Paddy Jones is the youngest of Pádraig O’Keeffe’s students. He was born not far from Pádraig’s home in Glountane, and he showed an interest in the music from a young age. He took lessons with the fiddle master for only three short years, but they were to have a long-lasting effect. Though he discontinued the lessons out of frustration with his master’s peripatetic lifestyle, he nonetheless maintained a fondness for Pádraig, and helped look after him in his last days. He later continued his musical education with Pat and Willie O’Connell in nearby Cordal, and learned to read staff notation while in school which enabled him to expand his repertoire and scholarship considerably. As he developed in his music, he was able to play with a number of the older generation, including Jack O’Connell of The Lighthouse who mentored him and encouraged him to study of the music and heritage of Sliabh Luachra, but also to appreciate good music no matter where it came from. His great curiosity led him to explore the world, both geographically and intellectually, but he has always maintained a particular love and interest in his native music. It was perhaps only natural that he himself would become a teacher and lecturer, and he has developed a great number of the younger generation into excellent and thoughtful members of the Sliabh Luachra tradition. He was honored for his lifelong commitment to the culture of Sliabh Luachra at the 2016 Patrick O’Keeffe festival in Castleisland.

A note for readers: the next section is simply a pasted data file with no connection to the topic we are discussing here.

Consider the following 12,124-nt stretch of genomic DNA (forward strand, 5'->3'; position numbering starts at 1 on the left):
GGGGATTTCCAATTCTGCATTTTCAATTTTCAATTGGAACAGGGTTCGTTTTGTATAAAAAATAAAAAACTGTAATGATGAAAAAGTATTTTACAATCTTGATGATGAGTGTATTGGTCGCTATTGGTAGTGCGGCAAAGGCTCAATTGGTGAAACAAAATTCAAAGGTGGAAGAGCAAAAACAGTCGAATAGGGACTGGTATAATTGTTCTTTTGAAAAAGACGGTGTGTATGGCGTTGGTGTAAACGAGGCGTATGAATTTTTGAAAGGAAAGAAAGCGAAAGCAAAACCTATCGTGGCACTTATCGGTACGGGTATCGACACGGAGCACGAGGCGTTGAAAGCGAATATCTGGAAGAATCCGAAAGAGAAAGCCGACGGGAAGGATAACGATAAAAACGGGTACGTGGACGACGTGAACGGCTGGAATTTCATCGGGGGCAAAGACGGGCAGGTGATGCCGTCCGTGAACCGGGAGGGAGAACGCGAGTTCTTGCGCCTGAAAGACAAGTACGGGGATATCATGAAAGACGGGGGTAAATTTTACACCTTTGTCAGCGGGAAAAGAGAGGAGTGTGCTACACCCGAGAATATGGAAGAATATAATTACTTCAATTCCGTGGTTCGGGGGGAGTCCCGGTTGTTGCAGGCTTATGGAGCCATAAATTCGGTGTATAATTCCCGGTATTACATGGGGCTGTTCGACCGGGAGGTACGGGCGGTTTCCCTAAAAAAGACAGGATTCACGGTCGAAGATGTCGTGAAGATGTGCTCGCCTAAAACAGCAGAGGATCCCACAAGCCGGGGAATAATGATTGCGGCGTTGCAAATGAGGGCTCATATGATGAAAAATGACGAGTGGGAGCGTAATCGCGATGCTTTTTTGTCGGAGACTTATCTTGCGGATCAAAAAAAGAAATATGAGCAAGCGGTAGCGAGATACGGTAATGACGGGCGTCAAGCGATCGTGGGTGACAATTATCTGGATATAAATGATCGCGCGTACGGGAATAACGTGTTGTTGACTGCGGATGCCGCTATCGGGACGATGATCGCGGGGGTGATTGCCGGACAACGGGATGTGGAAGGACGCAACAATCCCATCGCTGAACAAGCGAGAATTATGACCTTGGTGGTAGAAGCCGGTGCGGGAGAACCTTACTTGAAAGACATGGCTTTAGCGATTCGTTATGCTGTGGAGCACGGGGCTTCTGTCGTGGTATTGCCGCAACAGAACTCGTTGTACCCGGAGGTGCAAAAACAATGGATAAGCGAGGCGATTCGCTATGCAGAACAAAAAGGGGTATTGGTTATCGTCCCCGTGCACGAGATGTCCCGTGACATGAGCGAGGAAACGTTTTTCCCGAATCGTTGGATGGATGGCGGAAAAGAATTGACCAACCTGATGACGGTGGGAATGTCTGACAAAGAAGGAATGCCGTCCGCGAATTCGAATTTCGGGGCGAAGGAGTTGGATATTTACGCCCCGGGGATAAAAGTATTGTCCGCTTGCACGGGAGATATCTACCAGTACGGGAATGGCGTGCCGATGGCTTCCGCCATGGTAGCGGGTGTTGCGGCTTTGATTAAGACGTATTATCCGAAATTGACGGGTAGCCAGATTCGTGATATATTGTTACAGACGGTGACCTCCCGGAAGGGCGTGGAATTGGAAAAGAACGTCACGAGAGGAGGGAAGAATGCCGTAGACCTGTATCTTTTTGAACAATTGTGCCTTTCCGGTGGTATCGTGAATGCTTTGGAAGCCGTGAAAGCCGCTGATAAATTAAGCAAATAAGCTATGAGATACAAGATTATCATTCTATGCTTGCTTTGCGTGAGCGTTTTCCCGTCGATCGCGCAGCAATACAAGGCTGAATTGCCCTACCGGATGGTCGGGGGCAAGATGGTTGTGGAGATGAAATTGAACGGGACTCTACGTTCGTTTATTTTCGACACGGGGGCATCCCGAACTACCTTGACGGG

Jack Connell (1906-1994) took his nickname from his home in Meendurragh, just north of Ballydesmond, known locally as “The Lighthouse”. The village sits at a high point along the Cork/Tralee road, and in days gone by a lantern was indeed kept lit to direct carriages travelling by night. Jack was a celebrated fiddler, teacher, and tune-maker, taught by both Pádraig O’Keeffe and Tom Billy Murphy, as well as a certain “Mrs. Cronin” of Rathmore. His sister Nonie played the melodeon.
Apparently, Pádraig O’Keeffe once told him one should practice daily for 15 minutes, and Jack took it to heart; for nearly his whole life he played, whether at a dance or session or on his own at home. In the 30s and 40s he played for dances in the nearby Clamper dancehall. In later years he took on students and had a lasting influence on the local music community. Dan Herlihy was a pupil, and remembers Jack using O’Keeffe’s accordion tablature with which to teach him. O’Connell provided tunes to Breandán Breathnach who treasured his large and rare repertoire. Along with the usual dance tunes, he was known for his large store of waltzes. Interestingly, though he played and taught the Sliabh Luachra music of O’Keeffe and Murphy, his ideal musician was the legendary East Clare fiddler Paddy Canny. Anytime Canny was heard on the radio conversation with Jack would stop until the tune ran out. “The Lighthouse” is remembered as a good-humored, easy-going man and a patient and thoughtful teacher.
Daniel “Saucepan” Hartnett was a fiddle player and teacher from Knockanaer, Tournafulla. He was regarded as the best musician of his generation in his locality and taught a number of musicians from the Rockchapel and Tournafulla area.